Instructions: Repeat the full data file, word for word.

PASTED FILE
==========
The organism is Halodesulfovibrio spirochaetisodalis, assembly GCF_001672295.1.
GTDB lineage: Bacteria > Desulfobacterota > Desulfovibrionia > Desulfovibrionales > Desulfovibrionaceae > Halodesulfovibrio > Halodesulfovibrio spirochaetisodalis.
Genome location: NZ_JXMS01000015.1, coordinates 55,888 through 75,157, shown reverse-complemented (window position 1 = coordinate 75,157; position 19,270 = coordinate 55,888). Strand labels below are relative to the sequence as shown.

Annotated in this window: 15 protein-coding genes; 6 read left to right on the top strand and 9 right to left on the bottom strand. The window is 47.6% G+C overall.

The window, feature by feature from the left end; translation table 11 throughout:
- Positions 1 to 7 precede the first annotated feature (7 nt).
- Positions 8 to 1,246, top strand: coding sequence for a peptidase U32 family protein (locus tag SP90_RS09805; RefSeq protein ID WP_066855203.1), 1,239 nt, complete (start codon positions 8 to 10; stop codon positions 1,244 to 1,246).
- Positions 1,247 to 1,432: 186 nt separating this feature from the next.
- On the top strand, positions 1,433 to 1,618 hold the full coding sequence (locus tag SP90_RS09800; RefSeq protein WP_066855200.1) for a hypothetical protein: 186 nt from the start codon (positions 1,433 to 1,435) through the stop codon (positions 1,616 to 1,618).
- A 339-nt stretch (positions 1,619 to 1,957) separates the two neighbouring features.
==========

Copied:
The organism is Halodesulfovibrio spirochaetisodalis, assembly GCF_001672295.1.
GTDB lineage: Bacteria > Desulfobacterota > Desulfovibrionia > Desulfovibrionales > Desulfovibrionaceae > Halodesulfovibrio > Halodesulfovibrio spirochaetisodalis.
Genome location: NZ_JXMS01000015.1, coordinates 55,888 through 75,157, shown reverse-complemented (window position 1 = coordinate 75,157; position 19,270 = coordinate 55,888). Strand labels below are relative to the sequence as shown.

Annotated in this window: 15 protein-coding genes; 6 read left to right on the top strand and 9 right to left on the bottom strand. The window is 47.6% G+C overall.

The window, feature by feature from the left end; translation table 11 throughout:
- Positions 1 to 7 precede the first annotated feature (7 nt).
- Positions 8 to 1,246, top strand: coding sequence for a peptidase U32 family protein (locus tag SP90_RS09805; RefSeq protein ID WP_066855203.1), 1,239 nt, complete (start codon positions 8 to 10; stop codon positions 1,244 to 1,246).
- Positions 1,247 to 1,432: 186 nt separating this feature from the next.
- On the top strand, positions 1,433 to 1,618 hold the full coding sequence (locus tag SP90_RS09800; RefSeq protein WP_066855200.1) for a hypothetical protein: 186 nt from the start codon (positions 1,433 to 1,435) through the stop codon (positions 1,616 to 1,618).
- A 339-nt stretch (positions 1,619 to 1,957) separates the two neighbouring features.